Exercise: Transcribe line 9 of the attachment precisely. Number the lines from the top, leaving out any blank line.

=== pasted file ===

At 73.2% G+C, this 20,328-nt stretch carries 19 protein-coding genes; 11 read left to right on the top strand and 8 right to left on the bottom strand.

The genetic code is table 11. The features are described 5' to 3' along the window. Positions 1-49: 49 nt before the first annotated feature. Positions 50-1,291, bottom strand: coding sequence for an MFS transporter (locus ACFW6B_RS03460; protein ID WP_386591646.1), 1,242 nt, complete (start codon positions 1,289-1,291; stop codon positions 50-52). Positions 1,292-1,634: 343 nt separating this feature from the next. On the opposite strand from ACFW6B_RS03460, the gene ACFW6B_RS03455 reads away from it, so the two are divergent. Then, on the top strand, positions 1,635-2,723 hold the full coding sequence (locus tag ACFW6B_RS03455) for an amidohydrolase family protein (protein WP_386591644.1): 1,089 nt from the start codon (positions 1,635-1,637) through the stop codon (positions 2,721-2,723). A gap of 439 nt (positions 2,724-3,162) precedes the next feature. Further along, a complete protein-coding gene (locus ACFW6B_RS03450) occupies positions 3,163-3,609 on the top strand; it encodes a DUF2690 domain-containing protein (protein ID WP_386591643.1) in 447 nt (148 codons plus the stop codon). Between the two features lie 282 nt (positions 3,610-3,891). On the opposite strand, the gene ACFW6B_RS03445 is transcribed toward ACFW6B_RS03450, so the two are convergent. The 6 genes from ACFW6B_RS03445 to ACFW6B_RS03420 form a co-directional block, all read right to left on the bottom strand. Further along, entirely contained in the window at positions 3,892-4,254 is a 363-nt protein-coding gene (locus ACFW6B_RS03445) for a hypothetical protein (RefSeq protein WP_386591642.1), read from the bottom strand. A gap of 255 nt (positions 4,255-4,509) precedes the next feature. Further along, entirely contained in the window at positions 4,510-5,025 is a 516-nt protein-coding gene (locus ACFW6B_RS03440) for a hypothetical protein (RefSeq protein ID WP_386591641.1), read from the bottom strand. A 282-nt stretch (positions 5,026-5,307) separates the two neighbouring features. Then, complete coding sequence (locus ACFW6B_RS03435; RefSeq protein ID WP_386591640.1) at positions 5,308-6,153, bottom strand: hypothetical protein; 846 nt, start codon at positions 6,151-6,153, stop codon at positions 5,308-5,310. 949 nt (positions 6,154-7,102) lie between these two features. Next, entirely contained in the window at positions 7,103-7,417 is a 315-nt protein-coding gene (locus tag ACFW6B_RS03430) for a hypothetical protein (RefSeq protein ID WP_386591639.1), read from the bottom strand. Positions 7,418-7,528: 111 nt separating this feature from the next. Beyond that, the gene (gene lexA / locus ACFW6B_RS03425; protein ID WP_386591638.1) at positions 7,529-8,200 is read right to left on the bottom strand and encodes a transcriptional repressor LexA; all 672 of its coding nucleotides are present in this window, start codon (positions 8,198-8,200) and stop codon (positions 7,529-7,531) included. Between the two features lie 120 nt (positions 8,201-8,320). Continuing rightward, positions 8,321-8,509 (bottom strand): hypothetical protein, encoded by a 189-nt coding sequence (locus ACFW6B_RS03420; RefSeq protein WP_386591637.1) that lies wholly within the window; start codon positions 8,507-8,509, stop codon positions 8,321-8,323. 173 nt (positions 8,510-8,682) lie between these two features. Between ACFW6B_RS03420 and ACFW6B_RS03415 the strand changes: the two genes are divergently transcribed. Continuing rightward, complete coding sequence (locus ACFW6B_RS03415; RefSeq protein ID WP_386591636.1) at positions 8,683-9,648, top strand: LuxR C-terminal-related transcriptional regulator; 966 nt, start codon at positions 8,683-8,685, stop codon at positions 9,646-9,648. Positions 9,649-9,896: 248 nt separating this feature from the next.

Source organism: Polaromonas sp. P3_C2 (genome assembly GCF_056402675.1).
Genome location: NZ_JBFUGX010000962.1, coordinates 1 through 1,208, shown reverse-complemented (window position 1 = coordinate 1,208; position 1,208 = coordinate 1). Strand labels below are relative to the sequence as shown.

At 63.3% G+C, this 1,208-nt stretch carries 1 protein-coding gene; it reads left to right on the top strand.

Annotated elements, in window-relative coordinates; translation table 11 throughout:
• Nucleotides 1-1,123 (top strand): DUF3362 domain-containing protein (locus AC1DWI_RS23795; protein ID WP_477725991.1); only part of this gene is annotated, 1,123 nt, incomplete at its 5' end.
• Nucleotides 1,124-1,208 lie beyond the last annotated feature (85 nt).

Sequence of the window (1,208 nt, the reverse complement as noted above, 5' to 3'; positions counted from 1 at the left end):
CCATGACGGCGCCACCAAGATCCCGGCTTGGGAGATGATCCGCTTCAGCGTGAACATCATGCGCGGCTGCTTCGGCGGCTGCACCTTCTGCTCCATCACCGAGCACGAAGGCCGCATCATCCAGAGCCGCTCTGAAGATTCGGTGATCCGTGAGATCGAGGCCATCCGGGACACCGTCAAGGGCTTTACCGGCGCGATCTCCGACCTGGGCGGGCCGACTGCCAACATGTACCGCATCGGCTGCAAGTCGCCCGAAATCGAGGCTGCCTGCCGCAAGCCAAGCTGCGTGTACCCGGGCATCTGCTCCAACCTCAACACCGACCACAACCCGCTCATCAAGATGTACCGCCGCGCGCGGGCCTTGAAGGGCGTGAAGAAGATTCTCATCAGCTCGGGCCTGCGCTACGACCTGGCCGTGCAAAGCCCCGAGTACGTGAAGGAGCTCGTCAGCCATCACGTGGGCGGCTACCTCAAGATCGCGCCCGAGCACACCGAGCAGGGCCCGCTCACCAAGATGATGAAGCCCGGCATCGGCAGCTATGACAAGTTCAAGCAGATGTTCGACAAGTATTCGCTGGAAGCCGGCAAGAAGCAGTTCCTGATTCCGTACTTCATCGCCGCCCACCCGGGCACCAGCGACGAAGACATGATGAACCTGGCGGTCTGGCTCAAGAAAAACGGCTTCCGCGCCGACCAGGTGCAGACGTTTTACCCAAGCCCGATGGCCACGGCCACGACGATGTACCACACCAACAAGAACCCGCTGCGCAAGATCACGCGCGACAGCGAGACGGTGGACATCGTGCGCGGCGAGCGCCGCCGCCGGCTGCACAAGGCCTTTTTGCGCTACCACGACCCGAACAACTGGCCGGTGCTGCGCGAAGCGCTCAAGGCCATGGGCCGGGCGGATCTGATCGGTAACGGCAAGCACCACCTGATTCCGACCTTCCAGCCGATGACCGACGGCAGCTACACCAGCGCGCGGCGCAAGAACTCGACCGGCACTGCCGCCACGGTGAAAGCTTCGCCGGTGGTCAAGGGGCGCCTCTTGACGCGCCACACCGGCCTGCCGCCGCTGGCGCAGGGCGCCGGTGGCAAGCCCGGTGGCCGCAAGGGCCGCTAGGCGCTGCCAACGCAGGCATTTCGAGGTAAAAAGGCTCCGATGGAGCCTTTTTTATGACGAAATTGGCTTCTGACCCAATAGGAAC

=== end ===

Sequence of the window (1,208 nt, the reverse complement as noted above, 5' to 3'; positions counted from 1 at the left end):